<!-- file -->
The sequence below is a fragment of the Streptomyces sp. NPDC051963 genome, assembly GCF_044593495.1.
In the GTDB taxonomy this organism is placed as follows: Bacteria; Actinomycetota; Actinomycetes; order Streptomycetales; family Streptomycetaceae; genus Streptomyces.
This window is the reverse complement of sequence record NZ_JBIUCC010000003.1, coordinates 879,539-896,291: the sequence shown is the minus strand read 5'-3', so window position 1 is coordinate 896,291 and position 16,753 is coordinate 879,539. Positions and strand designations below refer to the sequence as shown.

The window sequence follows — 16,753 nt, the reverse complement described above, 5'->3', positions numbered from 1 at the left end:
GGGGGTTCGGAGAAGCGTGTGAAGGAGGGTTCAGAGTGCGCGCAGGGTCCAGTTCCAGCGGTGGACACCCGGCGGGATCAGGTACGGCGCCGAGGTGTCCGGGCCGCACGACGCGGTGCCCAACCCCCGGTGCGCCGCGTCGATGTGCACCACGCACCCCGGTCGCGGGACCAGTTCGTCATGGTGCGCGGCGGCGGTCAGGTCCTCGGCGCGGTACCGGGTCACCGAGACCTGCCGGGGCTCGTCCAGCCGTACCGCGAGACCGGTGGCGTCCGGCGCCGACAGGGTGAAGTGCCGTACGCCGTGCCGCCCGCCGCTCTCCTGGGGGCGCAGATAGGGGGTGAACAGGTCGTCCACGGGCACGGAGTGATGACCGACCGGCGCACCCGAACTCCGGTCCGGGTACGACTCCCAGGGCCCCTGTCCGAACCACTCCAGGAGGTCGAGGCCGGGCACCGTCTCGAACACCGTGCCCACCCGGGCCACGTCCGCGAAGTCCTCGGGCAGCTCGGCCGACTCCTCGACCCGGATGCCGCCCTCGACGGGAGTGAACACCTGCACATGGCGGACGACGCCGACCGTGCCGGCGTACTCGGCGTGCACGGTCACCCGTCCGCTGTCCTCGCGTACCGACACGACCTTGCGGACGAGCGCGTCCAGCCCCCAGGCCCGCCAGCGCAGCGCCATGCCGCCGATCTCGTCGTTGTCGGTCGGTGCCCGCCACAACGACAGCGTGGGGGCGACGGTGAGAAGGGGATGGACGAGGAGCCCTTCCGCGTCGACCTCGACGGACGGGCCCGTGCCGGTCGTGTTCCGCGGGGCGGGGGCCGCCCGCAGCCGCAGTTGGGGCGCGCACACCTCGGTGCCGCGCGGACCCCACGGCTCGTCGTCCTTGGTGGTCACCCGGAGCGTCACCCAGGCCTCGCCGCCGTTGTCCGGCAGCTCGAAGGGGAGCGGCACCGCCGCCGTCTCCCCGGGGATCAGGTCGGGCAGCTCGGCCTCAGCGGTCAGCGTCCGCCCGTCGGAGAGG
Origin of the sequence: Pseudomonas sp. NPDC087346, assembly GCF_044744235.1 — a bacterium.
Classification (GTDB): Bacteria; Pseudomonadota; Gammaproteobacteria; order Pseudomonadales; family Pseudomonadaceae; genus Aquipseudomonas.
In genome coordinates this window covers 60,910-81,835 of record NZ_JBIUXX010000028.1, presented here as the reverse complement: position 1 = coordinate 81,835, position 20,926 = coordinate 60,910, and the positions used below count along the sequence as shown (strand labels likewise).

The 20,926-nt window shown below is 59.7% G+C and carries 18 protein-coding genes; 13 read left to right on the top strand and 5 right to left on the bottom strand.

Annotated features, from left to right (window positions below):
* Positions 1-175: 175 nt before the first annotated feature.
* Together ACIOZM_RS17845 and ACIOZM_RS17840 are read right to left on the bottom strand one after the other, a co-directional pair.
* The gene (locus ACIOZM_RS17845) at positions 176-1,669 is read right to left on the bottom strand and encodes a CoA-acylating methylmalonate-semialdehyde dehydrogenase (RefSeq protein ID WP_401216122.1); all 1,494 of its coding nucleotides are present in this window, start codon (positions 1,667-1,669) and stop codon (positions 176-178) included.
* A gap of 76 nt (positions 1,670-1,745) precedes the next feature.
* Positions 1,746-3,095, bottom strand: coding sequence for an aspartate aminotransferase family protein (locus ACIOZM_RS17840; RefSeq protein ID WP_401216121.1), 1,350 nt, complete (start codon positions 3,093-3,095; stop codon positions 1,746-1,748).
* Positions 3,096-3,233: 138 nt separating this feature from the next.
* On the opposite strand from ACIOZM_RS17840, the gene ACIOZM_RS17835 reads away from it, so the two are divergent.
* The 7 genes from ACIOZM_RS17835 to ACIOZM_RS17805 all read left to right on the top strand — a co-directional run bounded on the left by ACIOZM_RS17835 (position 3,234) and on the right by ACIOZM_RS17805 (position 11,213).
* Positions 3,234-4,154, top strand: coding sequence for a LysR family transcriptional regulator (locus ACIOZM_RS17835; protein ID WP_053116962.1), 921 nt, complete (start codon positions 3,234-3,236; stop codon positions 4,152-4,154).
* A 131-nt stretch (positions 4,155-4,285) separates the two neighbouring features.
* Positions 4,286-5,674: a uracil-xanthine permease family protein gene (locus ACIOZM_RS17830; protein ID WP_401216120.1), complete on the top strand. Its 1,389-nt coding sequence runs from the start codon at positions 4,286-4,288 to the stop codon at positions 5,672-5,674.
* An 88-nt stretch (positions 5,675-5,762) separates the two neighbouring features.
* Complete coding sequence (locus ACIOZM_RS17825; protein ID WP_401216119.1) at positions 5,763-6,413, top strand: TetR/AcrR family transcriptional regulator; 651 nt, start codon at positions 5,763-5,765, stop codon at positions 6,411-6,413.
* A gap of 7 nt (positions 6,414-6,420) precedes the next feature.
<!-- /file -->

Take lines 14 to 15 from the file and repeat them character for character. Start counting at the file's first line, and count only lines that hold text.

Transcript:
* A gap of 76 nt (positions 1,670-1,745) precedes the next feature.
* Positions 1,746-3,095, bottom strand: coding sequence for an aspartate aminotransferase family protein (locus ACIOZM_RS17840; RefSeq protein ID WP_401216121.1), 1,350 nt, complete (start codon positions 3,093-3,095; stop codon positions 1,746-1,748).